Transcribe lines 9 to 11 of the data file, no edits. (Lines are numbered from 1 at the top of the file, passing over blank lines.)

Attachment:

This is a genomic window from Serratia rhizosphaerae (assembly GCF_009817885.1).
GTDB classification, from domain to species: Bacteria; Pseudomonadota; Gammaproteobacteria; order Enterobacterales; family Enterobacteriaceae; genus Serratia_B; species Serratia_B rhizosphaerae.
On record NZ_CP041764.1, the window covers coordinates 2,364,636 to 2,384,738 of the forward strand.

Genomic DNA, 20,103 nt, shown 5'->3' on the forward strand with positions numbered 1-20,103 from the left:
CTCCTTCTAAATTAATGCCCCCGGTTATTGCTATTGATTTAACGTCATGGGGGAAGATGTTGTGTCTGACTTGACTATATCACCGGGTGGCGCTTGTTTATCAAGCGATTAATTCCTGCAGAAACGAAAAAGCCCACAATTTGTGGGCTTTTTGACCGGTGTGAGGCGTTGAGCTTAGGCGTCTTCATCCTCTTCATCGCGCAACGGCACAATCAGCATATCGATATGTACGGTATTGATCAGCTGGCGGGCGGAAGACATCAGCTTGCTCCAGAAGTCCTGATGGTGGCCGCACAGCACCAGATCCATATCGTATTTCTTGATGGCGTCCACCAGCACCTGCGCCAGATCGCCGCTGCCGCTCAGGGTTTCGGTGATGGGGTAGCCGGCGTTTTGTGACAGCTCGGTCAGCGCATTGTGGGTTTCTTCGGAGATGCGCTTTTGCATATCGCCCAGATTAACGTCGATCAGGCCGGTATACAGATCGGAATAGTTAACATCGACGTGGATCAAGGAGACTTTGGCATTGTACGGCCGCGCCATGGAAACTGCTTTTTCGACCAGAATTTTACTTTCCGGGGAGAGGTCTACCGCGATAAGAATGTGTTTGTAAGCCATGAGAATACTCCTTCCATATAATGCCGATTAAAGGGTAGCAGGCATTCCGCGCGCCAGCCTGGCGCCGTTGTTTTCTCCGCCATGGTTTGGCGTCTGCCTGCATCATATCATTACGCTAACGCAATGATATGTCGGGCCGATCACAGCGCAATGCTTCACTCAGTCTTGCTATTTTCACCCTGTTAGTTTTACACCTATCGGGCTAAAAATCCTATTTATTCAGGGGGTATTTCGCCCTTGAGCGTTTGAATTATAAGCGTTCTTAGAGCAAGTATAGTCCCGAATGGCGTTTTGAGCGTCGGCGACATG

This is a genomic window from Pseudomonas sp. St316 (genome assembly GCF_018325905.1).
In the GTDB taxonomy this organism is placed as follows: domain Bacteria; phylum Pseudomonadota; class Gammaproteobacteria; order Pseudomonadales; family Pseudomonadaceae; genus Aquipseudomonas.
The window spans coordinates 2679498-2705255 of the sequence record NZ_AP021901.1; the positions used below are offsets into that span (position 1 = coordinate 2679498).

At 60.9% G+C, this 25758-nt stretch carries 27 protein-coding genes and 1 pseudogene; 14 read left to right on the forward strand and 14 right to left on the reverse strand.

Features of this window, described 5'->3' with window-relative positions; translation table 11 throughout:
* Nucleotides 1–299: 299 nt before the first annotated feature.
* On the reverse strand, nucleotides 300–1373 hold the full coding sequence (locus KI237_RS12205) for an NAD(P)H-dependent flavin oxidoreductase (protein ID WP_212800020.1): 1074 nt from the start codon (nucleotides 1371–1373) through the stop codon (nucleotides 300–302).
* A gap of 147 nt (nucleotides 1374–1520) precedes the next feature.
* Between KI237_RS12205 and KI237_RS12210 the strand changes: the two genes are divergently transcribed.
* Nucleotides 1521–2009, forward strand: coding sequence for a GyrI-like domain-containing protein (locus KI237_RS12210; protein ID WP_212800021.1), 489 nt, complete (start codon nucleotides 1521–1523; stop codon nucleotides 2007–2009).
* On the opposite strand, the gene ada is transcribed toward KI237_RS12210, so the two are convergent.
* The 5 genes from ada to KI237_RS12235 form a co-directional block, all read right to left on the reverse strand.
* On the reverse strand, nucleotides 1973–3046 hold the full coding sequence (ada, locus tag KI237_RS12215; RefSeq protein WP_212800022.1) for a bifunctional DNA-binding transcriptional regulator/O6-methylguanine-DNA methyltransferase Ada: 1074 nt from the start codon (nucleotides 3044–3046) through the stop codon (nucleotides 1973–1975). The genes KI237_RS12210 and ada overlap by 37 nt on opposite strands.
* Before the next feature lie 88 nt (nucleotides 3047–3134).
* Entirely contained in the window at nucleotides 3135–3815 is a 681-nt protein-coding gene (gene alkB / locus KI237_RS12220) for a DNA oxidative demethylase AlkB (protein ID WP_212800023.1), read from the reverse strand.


At 60.9% G+C, this 25758-nt stretch carries 27 protein-coding genes and 1 pseudogene; 14 read left to right on the forward strand and 14 right to left on the reverse strand.

Features of this window, described 5'->3' with window-relative positions; translation table 11 throughout:
* Nucleotides 1–299: 299 nt before the first annotated feature.